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We don’t even mean the one you use to access your bank - letting someone know your login details could land you in a whole heap of trouble.

Who knows your PINs and passwords? 

How many people know your password? Further to that, how many other people’s passwords do you know? We don’t even mean the one you use to access your bank - letting someone know your login details could land you in a whole heap of trouble. 

A Government-funded cybersecurity programme is warning young people about the dangers of ‘re-data-ships’, after revealing that 45% of those surveyed admit to sharing passwords and PINs with boyfriends and girlfriends.

Young people are especially at risk when it comes to inappropriately sharing personal data online. A study by YouGov shows that 20% of 18-24 year-olds said they would feel comfortable sharing their date of birth to an organisation they didn’t know. For 45-54 year-olds, the figure was just 8%. 

Why it can be dangerous

You may think you’re only giving someone access to your Netflix account when you share your password, but it could help someone log into your email, online banking or social media accounts. Relationships can come to an end, so it’s wise to keep your personal data private. Someone using your log in details without permission is identity theft, and could have serious consequences

Advice from Cyber Aware warns that if the password you shared with someone is the same or similar to the one you’re using on your email, it’s possible that someone could use it to gain entry to all sorts of accounts. Often the way that sites verify your identity when you request to change your password is to send an email. If they have enough information, they could change the email address associated with the account and essentially block your access to it in the future. 

Cybersecurity expert, James Lyne, says: “Young people are taught about things like ‘stranger danger’ from a young age, but often we concentrate so much on our ‘enemies’ that we forget to think about our friends and partners, particularly when it comes to staying safe online.”

What can you do if your current or ex-partner knows your passwords

Once you’ve realised someone else knows your password or PIN, there are a few things you should do straight away:

  • Change your passwords - try not to make it too similar to your old one.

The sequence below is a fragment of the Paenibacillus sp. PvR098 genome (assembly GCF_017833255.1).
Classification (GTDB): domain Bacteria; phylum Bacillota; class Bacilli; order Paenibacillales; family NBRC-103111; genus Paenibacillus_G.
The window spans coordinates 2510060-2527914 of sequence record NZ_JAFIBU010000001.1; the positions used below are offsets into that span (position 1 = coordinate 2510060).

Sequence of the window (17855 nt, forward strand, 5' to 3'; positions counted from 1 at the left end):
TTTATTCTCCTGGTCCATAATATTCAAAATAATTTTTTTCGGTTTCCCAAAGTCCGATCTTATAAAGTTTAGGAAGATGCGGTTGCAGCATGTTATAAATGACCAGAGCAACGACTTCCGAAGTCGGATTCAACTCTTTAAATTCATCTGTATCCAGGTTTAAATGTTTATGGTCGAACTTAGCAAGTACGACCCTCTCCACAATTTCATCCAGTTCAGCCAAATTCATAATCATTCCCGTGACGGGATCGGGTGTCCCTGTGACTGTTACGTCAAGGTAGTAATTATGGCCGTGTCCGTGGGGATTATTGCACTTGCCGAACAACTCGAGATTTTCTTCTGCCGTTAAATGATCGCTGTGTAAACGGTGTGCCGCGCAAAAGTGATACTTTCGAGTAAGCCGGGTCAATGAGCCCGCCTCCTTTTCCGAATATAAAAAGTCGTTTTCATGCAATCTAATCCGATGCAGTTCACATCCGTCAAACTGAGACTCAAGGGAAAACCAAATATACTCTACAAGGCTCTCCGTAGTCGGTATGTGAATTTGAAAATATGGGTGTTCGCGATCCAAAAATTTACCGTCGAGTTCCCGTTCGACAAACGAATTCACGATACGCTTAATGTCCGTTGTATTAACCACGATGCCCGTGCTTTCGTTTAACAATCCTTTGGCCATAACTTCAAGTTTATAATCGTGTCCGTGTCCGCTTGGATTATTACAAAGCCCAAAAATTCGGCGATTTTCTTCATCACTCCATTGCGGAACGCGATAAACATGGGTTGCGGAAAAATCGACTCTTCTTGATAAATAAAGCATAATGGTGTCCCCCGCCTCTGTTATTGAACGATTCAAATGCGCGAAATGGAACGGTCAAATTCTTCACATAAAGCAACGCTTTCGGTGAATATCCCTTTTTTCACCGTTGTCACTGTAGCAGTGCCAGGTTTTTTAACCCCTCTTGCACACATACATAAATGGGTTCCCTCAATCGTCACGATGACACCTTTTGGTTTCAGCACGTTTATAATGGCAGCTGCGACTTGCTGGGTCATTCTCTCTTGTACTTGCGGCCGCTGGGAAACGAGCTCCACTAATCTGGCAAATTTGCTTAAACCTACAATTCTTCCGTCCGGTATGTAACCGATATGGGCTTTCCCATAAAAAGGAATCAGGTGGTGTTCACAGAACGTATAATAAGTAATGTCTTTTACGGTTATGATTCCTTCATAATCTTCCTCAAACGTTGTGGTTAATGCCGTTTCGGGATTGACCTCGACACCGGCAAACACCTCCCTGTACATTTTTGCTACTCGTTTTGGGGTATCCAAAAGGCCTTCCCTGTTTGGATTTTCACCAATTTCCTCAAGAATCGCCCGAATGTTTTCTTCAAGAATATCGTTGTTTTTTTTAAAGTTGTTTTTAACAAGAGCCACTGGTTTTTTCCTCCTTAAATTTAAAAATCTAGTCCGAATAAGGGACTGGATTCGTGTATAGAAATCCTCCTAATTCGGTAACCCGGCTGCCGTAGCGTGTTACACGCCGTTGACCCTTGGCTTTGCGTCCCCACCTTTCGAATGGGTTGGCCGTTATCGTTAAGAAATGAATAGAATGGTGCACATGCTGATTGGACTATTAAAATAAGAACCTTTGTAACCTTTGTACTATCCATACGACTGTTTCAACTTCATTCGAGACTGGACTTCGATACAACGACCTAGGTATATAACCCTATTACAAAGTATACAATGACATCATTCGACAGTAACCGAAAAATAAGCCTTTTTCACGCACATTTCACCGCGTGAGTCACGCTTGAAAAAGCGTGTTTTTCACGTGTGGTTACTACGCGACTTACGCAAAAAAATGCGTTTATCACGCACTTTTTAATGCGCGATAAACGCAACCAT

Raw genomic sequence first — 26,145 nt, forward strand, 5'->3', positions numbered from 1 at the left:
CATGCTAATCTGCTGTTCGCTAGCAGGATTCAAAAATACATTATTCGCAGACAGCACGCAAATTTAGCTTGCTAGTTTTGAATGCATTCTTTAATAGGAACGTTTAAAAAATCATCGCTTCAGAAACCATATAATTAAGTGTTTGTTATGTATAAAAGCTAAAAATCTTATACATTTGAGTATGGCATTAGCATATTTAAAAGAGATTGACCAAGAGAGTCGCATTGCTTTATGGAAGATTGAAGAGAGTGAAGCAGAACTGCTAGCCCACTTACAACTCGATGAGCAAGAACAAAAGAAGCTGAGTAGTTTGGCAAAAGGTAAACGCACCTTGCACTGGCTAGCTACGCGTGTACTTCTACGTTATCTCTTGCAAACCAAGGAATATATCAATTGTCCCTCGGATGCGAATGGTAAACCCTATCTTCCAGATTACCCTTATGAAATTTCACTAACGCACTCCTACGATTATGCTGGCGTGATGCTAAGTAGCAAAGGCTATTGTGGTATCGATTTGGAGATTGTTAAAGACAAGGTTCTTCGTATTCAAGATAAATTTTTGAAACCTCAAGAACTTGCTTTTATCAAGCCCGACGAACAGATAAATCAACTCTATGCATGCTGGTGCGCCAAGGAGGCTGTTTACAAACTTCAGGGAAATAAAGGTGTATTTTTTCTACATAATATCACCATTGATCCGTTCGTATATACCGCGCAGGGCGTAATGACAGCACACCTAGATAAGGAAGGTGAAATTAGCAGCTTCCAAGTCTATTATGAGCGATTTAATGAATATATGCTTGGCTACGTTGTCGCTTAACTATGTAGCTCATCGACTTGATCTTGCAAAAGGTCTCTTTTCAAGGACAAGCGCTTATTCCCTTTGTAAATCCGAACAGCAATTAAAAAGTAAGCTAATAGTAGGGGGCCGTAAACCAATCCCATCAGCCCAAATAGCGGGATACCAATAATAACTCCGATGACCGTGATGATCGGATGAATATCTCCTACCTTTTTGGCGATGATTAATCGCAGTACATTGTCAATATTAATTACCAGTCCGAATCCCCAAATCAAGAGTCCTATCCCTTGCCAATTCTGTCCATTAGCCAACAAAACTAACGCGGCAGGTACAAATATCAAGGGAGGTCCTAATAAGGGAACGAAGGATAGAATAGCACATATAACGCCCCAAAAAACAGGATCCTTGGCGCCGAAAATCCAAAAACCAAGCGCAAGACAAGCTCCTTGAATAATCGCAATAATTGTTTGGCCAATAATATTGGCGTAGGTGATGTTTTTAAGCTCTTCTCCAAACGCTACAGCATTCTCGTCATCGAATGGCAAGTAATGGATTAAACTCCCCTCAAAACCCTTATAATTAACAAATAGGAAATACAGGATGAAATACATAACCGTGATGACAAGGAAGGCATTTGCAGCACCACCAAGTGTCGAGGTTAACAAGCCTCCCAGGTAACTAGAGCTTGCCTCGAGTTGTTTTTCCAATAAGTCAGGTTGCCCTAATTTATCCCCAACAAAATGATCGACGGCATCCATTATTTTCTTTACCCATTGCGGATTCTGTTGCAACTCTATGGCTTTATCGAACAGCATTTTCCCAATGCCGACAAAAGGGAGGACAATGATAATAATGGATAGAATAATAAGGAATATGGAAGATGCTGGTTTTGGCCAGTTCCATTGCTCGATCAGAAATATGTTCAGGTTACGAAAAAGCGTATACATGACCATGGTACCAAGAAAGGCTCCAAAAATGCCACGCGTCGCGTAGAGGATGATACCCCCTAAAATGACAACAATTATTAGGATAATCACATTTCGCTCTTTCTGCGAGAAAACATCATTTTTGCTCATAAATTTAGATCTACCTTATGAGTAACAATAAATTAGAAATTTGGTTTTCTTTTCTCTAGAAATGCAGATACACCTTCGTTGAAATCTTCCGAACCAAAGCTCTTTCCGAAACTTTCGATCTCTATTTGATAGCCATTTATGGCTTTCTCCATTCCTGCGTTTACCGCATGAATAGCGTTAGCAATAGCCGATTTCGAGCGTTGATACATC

• If someone knows your PIN change it as soon as you can. You can change your PIN at a cash machine, or get in contact with your bank or credit card provider. Don’t choose a PIN that is an obvious sequence, or a birthday (of you or somebody close to you), it’ll make it easy to guess. 
  • See if your account has been logged in anywhere unusual. Many sites will tell you the location and operating system of the devices that are currently logged into your account. If it gives you the option to, log out of any devices you know aren’t yours. Some social media and email services will also send you an email when they notice unusual activity, so check to see if you’ve received any. 

More tips to help keep your details safe

Use complicated passwords

It’s a good idea to use passwords with eight or more characters and to include capital letters, numbers and punctuation within it. Don’t just put the capital letter at the start and your punctuation at the end. 

Don’t use the same password for more than one site

If you’re going to find it difficult to remember numerous passwords try using an online password manager. Many of these can generate strong passwords for you automatically, too. 

Protect your PIN 

Try not to use your debit or credit card PIN as the number you use to unlock your phone. It’s easy for someone to look over your shoulder and work it out. 

Enable two-factor authentication where available

Some sites give you the option of sending a text or using an external app to generate an access code on your mobile as added security when logging in from a new location. It’s an easy way to tighten up your online security.  

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